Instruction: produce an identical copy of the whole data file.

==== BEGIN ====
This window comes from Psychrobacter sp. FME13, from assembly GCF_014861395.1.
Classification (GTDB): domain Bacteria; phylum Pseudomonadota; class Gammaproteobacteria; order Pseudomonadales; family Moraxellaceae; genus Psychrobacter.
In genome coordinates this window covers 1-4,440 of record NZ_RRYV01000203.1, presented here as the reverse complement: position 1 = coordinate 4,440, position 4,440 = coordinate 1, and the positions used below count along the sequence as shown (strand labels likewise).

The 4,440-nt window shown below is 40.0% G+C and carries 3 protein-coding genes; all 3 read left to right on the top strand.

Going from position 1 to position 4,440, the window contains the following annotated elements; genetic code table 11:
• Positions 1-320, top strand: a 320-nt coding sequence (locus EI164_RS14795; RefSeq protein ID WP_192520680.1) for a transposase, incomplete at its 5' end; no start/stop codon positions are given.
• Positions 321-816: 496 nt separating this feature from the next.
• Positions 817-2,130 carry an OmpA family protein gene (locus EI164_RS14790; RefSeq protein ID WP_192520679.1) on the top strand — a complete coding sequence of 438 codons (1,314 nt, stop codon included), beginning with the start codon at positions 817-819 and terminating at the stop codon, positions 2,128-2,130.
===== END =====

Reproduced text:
This window comes from Psychrobacter sp. FME13, from assembly GCF_014861395.1.
Classification (GTDB): domain Bacteria; phylum Pseudomonadota; class Gammaproteobacteria; order Pseudomonadales; family Moraxellaceae; genus Psychrobacter.
In genome coordinates this window covers 1-4,440 of record NZ_RRYV01000203.1, presented here as the reverse complement: position 1 = coordinate 4,440, position 4,440 = coordinate 1, and the positions used below count along the sequence as shown (strand labels likewise).

The 4,440-nt window shown below is 40.0% G+C and carries 3 protein-coding genes; all 3 read left to right on the top strand.

Going from position 1 to position 4,440, the window contains the following annotated elements; genetic code table 11:
• Positions 1-320, top strand: a 320-nt coding sequence (locus EI164_RS14795; RefSeq protein ID WP_192520680.1) for a transposase, incomplete at its 5' end; no start/stop codon positions are given.
• Positions 321-816: 496 nt separating this feature from the next.
• Positions 817-2,130 carry an OmpA family protein gene (locus EI164_RS14790; RefSeq protein ID WP_192520679.1) on the top strand — a complete coding sequence of 438 codons (1,314 nt, stop codon included), beginning with the start codon at positions 817-819 and terminating at the stop codon, positions 2,128-2,130.